50. Take shorter showers
  51. Don’t let the water run when you are brushing your teeth
  52. Choose to reduce the amount of plastic in your bedroom that means choose linen, wool, cotton, hemp or bamboo over polyester and plastic filled items
  53. Ask grocery stores for near expired items or overripe fruits and veggies they have  pulled off the shelves. If they already offer such items marked down, buy them so they do not get thrown out
  54. Don’t throw out food because it is past the best before date. Smell it and taste it, if it is still good use it up immediately before it spoils
  55. Get a rain barrel to water plants outside
  56. Don’t use pesticides or any poison bait around your home. Rodents are eaten by larger animals and pesticides harm beneficial insects and pollute our soil and water
  57. Use rags or newspaper to clean windows
  58. Opt for cloths or rags instead of plastic sponges or paper towel
  59. Don’t use artificial air fresheners, if you have to use something use essential oils
  60. Open a window to air out your house or car instead of using air conditioning
  61. Use shade either from growing a vine on a trellis or installing a sunshade or just using heavy curtains to keep your home cooler in the summer
  62. Sleep in the backyard on hot summer nights
  63. Dress warmly in winter or add another blanket instead of turning up the heat
  64. Buy local, yes things made in China are cheap, but that is just it, they are cheap
  65. Buy used or borrow rather than buying new
  66. The thrift store has tons of items that are affordable and package free and buying them usually helps nonprofit organizations and diverts goods from the dump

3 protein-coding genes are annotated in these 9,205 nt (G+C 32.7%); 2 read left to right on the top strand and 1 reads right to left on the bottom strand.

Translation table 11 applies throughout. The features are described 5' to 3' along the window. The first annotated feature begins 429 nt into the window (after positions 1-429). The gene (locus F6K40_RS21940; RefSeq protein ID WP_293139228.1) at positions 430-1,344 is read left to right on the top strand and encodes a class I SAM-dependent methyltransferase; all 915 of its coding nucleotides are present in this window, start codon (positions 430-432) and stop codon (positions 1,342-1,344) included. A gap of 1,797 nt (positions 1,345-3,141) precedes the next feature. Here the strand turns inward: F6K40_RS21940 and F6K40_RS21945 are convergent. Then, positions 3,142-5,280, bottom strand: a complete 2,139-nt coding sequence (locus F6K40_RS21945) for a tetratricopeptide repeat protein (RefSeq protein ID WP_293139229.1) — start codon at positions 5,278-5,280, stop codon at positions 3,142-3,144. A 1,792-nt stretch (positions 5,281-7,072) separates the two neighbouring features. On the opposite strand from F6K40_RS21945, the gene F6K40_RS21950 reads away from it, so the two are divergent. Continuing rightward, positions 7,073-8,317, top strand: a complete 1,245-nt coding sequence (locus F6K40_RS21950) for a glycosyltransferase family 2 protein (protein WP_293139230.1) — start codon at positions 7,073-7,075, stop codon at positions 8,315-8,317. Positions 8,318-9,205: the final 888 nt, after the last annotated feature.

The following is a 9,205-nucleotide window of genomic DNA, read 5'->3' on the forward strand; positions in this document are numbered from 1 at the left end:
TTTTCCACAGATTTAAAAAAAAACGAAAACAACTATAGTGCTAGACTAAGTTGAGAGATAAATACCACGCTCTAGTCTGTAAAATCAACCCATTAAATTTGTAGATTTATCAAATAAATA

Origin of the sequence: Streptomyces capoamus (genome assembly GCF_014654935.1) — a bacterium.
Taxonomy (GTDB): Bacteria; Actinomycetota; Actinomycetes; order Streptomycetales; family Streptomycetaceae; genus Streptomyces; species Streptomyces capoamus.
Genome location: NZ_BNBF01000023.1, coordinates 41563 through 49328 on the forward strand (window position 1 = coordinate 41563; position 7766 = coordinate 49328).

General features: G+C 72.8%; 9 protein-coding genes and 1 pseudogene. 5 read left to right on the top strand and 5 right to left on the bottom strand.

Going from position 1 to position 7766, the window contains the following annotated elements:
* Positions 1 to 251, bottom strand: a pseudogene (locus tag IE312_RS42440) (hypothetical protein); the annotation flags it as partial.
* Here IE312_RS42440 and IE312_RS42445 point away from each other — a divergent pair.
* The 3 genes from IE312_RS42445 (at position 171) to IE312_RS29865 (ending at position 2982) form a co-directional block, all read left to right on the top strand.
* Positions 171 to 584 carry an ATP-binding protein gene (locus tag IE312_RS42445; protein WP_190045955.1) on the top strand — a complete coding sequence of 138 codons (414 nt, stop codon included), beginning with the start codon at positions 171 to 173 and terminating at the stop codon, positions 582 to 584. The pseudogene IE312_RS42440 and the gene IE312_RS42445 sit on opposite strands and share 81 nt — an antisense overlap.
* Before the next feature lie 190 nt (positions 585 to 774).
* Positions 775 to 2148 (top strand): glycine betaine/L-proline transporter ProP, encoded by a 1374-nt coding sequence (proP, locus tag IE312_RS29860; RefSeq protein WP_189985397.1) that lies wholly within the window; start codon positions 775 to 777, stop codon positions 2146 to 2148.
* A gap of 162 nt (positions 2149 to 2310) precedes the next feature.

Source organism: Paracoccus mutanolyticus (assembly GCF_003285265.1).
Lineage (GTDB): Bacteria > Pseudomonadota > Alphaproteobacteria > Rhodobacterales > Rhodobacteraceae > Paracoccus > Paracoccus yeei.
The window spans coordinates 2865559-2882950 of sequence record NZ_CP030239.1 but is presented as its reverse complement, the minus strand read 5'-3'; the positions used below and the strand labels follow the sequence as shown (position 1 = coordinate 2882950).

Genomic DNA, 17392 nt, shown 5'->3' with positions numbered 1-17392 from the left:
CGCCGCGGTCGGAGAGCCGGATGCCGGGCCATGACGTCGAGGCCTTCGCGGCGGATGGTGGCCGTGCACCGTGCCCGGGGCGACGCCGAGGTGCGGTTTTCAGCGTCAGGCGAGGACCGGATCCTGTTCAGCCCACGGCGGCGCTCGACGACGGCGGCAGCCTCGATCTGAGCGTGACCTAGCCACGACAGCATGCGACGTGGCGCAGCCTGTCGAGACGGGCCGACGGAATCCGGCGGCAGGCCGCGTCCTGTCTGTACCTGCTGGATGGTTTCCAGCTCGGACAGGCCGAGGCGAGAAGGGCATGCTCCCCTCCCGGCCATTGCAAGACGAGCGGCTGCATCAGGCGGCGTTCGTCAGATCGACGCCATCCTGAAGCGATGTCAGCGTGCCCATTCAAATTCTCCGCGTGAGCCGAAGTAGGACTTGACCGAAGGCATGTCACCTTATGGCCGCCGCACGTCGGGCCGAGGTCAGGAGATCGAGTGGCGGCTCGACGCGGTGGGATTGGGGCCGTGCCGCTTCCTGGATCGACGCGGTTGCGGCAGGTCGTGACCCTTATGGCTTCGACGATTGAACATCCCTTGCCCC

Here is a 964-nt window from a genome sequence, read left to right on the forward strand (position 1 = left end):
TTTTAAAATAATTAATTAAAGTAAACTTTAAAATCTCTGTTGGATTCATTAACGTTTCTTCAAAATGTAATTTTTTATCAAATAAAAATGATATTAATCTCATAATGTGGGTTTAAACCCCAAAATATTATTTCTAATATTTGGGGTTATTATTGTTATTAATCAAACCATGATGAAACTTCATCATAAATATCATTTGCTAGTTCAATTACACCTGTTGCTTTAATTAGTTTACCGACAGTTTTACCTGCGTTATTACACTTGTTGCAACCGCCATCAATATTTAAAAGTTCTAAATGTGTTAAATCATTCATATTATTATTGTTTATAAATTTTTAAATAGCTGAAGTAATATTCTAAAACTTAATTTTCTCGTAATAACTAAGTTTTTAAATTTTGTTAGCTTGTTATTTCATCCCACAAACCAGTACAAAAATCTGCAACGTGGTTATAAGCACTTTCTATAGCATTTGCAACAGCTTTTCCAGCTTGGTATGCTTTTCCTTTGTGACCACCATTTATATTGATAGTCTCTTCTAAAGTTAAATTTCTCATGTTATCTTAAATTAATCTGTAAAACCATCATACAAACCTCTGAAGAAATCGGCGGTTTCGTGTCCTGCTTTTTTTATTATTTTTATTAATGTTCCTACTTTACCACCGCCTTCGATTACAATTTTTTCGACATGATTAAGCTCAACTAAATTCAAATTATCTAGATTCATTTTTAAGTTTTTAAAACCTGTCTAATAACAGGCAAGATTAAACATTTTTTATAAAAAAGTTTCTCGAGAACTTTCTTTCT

67. Find out if local farmers allow gleaning
  68. Ask farmer’s markets at the end of the day if anything is getting tossed so you could have it or buy it for cheap or free
  69. Don’t throw stuff out, try to repurpose it
  70. If you cannot repurpose an item make sure you recycle it
  71. Don’t buy items that come in packages that will end up in the landfills, heck, don’t buy any single use items that will end up in the landfills themselves
  72. Donate items you no longer have a use for
  73. Don’t have so much stuff that you need to buy a bigger home or that you need to have a storage unit. Minimalize
  74. Work close to where you live, keep commuting costs down by taking transit or carpooling
  75.  Know where your household power and water come from. Choose to use less or make wiser choices such as having a solar panel or if you have more than one method of heating your house, chose the one that has the least negative impact
  76. Don’t water your lawn. Scratch that, don’t have a lawn and plant a vegetable garden or fruit trees and shrubs instead
  77. Keep mason bees or make habitats for wild bees to be able to live
  78. Mulch your garden to reduce the need for watering
  79. Plant native plants or perennials
  80. When you run errands, plan your route as well as your shopping list to avoid wasting gas or buying impulse items
  81. Join a Community Supported Agriculture box
  82. Eat in season rather than consuming imported foods
  83.  Buy bulk and bring your own bags
  84. Choose food that use less water to produce ex: tea vs. coffee
  85. Plant a tree
  86. Avoid battery operated everything
  87. Play outside, go for a hike, go for a walk, unplug from electronic devices
  88. Drive less
  89. Wash only full loads in washer or dishwasher
  90. Put a full jar in the back of the toilet to displace water
  91. Have indoor plants known for naturally purifying the air
  92. Use a water bottle or diaper sprayer as a bidet alternative to use less toilet paper (use cloth paper to reduce biosolids even more)
  93. Choose sustainable seafood that is caught in a way that does not harm the environment
  94. Start your own aquaponics tank
  95. Use solar to cook with or dehydrate with
  96. Avoid antibiotics when you don’t really need them. Use tea tree oil or oregano oil. Honey is antimicrobial too and great for sore throats and topical treatments
  97. Make changes to your lifestyle to avoid dependency on prescription drugs
  98. Utilize your local library
  99. Limit the light pollution you produce in the evening. Do you really need all those outdoor lights on?
  100. Plant and irrigate according to your climate
  101. Learn to barter and exchange goods and services instead of buying what you need